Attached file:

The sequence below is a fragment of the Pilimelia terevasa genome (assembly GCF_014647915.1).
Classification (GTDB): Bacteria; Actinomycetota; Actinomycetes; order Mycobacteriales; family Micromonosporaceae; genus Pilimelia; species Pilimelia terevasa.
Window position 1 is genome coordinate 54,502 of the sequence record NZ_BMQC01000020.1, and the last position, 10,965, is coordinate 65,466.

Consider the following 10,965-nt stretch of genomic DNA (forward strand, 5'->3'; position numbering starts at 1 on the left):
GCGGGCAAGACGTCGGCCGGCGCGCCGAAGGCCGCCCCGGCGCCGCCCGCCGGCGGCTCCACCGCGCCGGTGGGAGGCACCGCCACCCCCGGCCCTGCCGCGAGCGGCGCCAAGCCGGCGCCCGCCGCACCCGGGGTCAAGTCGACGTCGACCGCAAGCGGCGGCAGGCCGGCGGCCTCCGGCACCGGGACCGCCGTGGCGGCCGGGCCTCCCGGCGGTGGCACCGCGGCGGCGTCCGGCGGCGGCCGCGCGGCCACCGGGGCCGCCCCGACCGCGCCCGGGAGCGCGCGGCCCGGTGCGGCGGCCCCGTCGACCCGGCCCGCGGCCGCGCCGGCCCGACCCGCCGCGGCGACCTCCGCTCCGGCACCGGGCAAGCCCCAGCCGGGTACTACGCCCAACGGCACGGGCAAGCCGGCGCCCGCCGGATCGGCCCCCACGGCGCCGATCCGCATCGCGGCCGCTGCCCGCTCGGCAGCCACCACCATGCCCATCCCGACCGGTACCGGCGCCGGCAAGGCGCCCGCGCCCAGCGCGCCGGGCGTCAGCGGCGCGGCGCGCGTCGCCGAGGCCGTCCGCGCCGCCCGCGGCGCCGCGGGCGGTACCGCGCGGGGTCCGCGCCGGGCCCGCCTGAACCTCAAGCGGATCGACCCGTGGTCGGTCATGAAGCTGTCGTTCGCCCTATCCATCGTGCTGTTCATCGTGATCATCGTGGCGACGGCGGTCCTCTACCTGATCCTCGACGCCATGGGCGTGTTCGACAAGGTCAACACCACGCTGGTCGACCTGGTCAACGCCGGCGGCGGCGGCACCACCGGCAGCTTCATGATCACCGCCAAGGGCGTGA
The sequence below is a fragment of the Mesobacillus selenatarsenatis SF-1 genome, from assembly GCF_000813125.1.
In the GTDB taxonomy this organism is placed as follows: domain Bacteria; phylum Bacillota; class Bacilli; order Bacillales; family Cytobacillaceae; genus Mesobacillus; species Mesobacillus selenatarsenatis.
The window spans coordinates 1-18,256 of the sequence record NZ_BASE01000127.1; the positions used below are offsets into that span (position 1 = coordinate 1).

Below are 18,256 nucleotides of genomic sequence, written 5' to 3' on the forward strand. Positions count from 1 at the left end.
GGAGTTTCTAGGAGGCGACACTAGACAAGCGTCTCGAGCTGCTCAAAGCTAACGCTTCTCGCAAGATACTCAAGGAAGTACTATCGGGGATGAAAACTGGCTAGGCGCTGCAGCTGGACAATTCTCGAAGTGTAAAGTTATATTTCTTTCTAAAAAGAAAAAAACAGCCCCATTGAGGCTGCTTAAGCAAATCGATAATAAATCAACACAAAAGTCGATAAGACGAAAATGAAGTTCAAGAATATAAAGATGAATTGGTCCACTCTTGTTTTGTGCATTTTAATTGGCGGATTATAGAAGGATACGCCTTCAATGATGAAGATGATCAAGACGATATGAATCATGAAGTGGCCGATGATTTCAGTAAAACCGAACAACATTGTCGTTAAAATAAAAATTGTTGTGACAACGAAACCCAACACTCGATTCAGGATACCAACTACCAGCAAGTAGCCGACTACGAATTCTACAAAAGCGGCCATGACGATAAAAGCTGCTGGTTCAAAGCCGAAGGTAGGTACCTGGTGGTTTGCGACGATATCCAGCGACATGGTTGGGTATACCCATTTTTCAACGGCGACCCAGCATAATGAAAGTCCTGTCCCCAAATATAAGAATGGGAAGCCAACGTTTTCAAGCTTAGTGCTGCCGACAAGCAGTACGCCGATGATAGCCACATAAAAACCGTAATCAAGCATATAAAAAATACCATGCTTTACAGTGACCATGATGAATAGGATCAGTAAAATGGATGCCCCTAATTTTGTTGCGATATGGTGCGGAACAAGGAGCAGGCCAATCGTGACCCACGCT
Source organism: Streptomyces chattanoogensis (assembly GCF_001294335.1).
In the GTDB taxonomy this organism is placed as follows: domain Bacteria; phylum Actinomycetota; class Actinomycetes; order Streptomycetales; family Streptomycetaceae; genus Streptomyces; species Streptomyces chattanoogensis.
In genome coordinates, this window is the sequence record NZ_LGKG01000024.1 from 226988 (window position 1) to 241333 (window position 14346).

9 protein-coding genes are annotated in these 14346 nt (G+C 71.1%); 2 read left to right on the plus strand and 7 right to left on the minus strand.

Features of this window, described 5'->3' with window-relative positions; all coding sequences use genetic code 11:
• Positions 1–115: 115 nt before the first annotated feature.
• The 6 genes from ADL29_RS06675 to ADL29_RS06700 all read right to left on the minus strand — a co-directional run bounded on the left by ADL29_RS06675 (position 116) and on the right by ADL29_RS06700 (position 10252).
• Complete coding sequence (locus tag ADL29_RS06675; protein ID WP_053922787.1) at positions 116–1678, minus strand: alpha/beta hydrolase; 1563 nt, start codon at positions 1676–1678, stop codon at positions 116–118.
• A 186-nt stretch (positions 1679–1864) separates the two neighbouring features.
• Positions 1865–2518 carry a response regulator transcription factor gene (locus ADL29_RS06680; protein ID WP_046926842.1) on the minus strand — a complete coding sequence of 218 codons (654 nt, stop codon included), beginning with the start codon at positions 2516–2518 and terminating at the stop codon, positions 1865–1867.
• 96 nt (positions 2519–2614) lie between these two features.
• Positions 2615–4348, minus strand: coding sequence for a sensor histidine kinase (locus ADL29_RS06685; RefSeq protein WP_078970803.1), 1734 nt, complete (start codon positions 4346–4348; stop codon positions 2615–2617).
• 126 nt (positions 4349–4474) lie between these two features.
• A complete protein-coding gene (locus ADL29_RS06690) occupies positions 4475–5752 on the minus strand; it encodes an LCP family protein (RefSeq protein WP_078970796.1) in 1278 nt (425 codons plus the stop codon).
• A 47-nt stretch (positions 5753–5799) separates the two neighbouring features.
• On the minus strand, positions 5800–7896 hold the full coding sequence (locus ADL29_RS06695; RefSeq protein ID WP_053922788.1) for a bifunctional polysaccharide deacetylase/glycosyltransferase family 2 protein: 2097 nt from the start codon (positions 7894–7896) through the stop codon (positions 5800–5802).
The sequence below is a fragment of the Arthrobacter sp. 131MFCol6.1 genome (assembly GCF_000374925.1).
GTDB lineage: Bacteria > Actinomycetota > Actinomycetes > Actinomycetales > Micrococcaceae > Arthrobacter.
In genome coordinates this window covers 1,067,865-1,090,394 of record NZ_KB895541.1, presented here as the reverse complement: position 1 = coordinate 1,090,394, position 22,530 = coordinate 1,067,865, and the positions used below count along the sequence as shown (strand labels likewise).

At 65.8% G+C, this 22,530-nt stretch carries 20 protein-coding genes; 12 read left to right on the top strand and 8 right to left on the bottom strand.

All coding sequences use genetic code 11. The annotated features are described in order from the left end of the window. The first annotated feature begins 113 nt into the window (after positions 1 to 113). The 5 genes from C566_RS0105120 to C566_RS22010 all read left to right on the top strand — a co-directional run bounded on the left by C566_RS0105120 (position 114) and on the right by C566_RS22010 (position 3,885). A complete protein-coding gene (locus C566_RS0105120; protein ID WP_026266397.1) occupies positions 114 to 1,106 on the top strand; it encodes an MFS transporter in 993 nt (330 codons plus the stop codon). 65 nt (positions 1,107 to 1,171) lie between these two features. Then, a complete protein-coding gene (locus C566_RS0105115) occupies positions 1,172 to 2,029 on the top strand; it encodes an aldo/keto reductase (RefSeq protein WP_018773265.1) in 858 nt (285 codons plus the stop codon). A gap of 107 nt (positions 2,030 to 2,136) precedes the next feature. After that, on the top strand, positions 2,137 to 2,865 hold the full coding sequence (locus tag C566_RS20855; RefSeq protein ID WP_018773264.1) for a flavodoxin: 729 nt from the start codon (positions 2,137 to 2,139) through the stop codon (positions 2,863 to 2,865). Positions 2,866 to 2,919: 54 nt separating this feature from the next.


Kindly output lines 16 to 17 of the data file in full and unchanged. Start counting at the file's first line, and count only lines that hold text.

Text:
• Positions 1–115: 115 nt before the first annotated feature.
• The 6 genes from ADL29_RS06675 to ADL29_RS06700 all read right to left on the minus strand — a co-directional run bounded on the left by ADL29_RS06675 (position 116) and on the right by ADL29_RS06700 (position 10252).